NASA Plans Missions To Explore Uranus and Neptune

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Uranus or Neptune are the two ice giants in the Solar System. So far, NASA did not send any space rovers toward either of these two icy planets. However, things are about to change as NASA scientists have put in place a hypothetical mission to one of these unexplored planets. What would the spacecraft to Uranus look like if it incorporated the newest innovations and cutting-edge technologies?

“We wanted to think of technologies that we really thought, ‘Well, they’re pushing the envelope,'” said Mark Hofstadter, a senior scientist at the Jet Propulsion Laboratory (JPL) and California Institute of Technology in Pasadena. “It’s not crazy to think they’d be available to fly ten years from now.”

“A rocket can launch a certain amount of mass,” he said, “so every kilogram less of spacecraft structure that you need, that’s an extra kilogram you could put to science instruments.”

Designed spacecraft

The scientists’ concept about the possible probe to explore the two ice giants planets include the most advanced space-proven technology. The dream rocket will incorporate new engine, called radioisotope electric propulsion (REP), the battery gets its energy from the radioactive decay of plutonium, and the spacecraft’s ion engine uses xenon gas as fuel. Xenon gas is very stable, and a can carry a large amount in a compressed canister.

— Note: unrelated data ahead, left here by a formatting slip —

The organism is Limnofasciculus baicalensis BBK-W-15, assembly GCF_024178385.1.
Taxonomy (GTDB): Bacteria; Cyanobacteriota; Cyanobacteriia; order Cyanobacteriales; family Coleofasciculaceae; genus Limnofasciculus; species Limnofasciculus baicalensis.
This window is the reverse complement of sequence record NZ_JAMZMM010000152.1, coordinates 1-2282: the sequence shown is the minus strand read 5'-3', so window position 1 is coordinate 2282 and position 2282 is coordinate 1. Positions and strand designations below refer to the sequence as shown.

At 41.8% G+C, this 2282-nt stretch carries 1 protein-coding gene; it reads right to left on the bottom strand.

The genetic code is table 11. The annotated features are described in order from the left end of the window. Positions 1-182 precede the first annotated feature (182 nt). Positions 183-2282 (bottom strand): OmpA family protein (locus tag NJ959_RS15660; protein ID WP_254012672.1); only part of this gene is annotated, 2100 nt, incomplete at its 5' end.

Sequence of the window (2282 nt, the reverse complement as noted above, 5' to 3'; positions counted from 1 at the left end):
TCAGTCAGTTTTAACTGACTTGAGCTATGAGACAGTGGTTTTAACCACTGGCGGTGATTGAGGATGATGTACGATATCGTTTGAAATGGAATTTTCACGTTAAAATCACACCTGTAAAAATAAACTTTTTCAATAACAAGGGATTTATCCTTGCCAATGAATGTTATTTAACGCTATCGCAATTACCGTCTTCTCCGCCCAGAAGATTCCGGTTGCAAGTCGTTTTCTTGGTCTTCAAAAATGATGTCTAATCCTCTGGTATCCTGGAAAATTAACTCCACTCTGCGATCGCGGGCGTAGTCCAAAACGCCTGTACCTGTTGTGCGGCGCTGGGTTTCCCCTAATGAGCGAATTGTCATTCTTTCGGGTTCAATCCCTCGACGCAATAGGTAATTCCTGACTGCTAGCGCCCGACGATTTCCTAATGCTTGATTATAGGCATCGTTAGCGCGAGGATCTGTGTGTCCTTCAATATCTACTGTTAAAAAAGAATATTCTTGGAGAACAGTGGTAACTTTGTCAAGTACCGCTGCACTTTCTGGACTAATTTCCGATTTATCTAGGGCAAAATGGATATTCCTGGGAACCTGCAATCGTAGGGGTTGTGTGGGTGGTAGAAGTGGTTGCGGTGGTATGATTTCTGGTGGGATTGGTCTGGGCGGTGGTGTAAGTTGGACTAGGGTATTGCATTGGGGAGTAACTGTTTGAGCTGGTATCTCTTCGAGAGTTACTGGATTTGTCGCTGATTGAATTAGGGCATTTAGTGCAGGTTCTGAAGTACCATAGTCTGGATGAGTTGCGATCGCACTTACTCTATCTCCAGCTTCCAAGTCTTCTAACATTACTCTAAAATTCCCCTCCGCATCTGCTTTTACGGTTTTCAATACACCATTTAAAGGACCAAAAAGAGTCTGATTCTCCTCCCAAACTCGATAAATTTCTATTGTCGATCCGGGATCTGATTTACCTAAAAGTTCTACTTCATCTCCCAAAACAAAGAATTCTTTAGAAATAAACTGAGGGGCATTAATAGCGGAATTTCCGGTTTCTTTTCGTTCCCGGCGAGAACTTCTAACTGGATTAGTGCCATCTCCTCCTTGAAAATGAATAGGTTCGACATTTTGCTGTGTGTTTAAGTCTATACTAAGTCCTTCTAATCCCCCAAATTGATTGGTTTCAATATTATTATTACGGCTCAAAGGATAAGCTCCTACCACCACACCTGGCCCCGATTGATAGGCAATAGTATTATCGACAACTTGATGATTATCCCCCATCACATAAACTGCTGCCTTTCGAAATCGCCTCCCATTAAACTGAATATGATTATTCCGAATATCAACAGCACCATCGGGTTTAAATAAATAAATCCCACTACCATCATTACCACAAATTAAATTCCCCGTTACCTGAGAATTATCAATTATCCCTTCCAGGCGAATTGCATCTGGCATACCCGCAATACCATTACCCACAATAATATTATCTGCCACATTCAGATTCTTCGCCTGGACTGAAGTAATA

“Lets us explore all areas of an ice giant system: the rings, the satellites, and even the magnetosphere all around it,” Hofstadter said. “We can go wherever we want. We can spend as much time as we want there….It gives us this beautiful flexibility.” A craft needs automatic onboard self-navigation.

NASA missions to study Uranus and Neptune

“We don’t know precisely where the moon or a satellite of Uranus is, or the spacecraft,” Hofstadter said. “And so because of that uncertainty, you always want to keep a healthy distance between your spacecraft and the thing you’re looking at just so you don’t crash into it.”

“But if you trust the spacecraft to use its own camera to see where the satellite is and adjust its orbit so that it can get close but still miss the satellite,” he said, “you can get much closer than you can when you’re preparing flybys from Earth” at the mercy of a more than 5-hour communications delay.

There is no NASA mission scheduled to explore either Uranus or Neptune. However, these technologies of the future might inspire a mission proposal.

As our second lead editor, Anna C. Mackinno provides guidance on the stories Great Lakes Ledger reporters cover. She has been instrumental in making sure the content on the site is clear and accurate for our readers. If you see a particularly clever title, you can likely thank Anna. Anna received a BA and and MA from Fordham University.